California Gov. Arnold Schwarzenegger (R) continues to promise public employee pension reform but has backed away from a proposal to move public employees out of traditional pensions and into a “defined contribution” plan.
On April 7 Schwarzenegger announced that a ballot initiative, proposed by Assemblyman Keith Richman (R-Granada Hills) to move California’s public employees into a defined contribution system, was flawed. The governor made the decision after Attorney General Bill Lockyer (D) determined the wording also would have stripped employees of death and disability benefits.
Police, firefighters, and other public employees adamantly opposed the proposal and bombarded the governor’s office with complaints.
Schwarzenegger said he remains committed to bringing California’s public pension system in line with private-sector practices but does not want to strip away death and disability benefits.
Millions of private-sector workers have defined contribution retirement plans, such as 401(k) plans, that allow them to decide how much money to contribute and how to invest it. Contributions are tax-deferred and often matched by employer contributions. A person’s retirement income depends on his or her contribution and investment decisions.
Governor Goes to Lawmakers
At an April 7 news conference, Schwarzenegger pledged to work with state lawmakers for a legislative fix. If agreement cannot be reached, he said, he would back a revised ballot initiative to accomplish the change to a 401(k) system. That initiative could appear on ballots in June 2006.
Richman began floating the idea for an initiative last fall, and in December 2004 he introduced the proposal. He said he did so because the California public employee pension system has more than $20 billion in unfunded liabilities, and some communities, including San Diego, are nearly in bankruptcy trying to meet their share of pension obligations.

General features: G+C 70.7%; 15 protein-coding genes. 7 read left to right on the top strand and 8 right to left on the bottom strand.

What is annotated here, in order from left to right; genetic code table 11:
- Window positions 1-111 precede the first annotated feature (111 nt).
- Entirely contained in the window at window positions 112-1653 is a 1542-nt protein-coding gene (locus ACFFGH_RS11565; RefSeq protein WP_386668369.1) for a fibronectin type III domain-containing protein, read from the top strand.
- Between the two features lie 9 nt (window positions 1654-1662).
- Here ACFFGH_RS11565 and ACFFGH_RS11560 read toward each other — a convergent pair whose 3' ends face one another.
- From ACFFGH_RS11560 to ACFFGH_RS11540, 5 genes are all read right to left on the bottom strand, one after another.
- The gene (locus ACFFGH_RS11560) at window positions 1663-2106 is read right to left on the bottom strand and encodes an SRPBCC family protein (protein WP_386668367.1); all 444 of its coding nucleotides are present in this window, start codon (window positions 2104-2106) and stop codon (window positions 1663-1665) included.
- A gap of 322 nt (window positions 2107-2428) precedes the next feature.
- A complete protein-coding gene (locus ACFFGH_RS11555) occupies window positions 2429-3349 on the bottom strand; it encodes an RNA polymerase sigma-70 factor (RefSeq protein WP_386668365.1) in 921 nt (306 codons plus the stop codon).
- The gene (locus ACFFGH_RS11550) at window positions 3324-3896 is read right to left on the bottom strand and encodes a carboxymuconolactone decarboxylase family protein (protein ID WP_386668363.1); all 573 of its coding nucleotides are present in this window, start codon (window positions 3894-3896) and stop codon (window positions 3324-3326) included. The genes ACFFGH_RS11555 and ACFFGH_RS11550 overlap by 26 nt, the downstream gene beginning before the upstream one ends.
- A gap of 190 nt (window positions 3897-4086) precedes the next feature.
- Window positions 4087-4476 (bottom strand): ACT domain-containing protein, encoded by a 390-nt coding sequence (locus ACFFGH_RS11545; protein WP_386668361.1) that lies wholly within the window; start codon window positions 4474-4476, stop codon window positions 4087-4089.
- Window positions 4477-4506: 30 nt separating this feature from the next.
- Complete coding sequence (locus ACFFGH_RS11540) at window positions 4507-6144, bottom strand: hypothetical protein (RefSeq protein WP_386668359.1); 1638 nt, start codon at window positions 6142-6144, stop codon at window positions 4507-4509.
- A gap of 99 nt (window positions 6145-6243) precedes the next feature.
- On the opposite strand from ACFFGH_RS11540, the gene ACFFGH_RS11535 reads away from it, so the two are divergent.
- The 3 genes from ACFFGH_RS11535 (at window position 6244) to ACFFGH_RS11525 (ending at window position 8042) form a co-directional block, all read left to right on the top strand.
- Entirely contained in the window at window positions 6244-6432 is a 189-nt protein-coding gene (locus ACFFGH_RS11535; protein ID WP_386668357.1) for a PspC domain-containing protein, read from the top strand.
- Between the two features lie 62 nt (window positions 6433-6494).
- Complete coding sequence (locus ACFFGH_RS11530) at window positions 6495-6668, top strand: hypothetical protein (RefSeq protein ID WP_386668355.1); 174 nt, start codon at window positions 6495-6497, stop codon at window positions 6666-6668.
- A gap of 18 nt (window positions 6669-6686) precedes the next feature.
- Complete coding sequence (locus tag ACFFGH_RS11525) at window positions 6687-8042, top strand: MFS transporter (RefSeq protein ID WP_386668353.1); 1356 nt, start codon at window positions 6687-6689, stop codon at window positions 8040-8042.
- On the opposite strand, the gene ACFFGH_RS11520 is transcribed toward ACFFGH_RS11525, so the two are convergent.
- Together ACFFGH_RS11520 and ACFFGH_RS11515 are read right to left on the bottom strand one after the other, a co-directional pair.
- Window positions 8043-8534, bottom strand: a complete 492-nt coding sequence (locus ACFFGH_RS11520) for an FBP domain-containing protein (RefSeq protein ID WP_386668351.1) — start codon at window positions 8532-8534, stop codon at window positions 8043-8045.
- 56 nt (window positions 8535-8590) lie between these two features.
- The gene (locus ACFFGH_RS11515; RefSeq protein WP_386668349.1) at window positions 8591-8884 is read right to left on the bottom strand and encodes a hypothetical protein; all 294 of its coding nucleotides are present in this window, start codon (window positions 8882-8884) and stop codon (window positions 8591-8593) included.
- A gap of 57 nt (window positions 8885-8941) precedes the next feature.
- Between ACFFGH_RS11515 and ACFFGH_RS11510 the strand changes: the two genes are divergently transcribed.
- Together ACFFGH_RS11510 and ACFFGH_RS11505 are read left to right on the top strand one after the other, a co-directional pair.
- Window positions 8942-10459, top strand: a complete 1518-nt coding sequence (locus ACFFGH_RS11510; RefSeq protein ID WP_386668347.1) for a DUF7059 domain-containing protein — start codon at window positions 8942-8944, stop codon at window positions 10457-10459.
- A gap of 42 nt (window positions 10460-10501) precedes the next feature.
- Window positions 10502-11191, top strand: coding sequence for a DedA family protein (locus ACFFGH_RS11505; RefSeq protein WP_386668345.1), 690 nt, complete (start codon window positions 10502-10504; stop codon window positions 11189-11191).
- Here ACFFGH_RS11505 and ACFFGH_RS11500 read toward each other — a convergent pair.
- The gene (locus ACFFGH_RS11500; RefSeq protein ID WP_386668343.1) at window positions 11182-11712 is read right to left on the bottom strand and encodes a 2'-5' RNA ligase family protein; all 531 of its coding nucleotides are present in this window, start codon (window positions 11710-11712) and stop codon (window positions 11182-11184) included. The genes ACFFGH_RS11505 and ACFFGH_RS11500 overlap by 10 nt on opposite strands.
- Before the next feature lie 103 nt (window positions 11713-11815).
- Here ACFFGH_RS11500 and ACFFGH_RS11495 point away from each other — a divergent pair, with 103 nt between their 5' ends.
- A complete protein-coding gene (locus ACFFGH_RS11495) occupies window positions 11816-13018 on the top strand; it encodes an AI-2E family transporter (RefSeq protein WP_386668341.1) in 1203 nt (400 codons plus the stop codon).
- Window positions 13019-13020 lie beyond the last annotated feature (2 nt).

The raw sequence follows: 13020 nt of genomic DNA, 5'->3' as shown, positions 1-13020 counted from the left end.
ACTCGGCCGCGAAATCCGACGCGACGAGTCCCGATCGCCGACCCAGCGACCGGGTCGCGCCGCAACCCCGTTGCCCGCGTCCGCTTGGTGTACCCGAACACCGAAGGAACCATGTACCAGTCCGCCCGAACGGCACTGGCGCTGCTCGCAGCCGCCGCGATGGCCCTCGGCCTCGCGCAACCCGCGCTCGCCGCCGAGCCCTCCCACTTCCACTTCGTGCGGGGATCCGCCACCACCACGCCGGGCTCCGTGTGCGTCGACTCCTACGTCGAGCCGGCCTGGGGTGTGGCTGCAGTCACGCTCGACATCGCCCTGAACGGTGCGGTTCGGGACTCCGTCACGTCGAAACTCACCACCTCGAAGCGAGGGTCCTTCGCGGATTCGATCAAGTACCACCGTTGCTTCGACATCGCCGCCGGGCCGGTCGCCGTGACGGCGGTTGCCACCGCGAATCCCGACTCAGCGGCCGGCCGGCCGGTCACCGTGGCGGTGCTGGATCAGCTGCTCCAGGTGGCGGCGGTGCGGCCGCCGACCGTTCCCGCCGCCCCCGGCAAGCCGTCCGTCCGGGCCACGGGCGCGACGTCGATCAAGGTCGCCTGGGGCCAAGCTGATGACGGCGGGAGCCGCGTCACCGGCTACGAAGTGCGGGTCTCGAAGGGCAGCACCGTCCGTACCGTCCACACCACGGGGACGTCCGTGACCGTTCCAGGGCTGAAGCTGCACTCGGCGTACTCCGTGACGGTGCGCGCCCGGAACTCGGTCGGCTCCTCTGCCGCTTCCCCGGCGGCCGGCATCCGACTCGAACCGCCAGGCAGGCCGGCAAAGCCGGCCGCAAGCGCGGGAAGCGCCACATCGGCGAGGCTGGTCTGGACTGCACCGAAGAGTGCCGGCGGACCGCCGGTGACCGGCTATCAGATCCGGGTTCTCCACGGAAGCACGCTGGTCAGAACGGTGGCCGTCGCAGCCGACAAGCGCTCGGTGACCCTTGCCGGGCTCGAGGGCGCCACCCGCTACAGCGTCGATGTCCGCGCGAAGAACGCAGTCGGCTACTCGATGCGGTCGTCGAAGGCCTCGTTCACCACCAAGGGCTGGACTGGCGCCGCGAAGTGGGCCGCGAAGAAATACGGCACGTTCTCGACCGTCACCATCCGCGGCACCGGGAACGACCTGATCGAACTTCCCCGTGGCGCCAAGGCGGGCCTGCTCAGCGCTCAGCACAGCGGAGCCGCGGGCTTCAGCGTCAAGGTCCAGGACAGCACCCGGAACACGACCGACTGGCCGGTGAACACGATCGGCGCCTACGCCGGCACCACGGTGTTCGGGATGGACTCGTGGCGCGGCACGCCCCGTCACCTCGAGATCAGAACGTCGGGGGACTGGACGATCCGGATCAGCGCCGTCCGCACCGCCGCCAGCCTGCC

“The problem of unfunded liabilities is so widespread it requires a statewide approach,” Richman said. “The important point is the need to keep pressure on for pension reform. The governor has made clear that he plans on having an initiative on the June 2006 ballot no matter what. Whether it goes through the legislative process or is placed on the ballot directly through signatures on petitions from voters, the governor has made clear he wants to address the pension crisis.”
Private Employers Flee Pensions
Private employers have moved away from traditional defined benefit pensions, which pay a guaranteed retirement benefit based on factors such as years of service and wage history, because the costs and complexity of such plans have soared.
According to the federal Pension Benefit Guaranty Corporation, which insures pension plans, the number of traditional single-employer pension plans dropped from 112,208 in 1985 to 29,651 in 2004. Most of those plans were replaced by 401(k) defined contribution plans.
Steve Stanek ([email protected]) is managing editor of Budget & Tax News.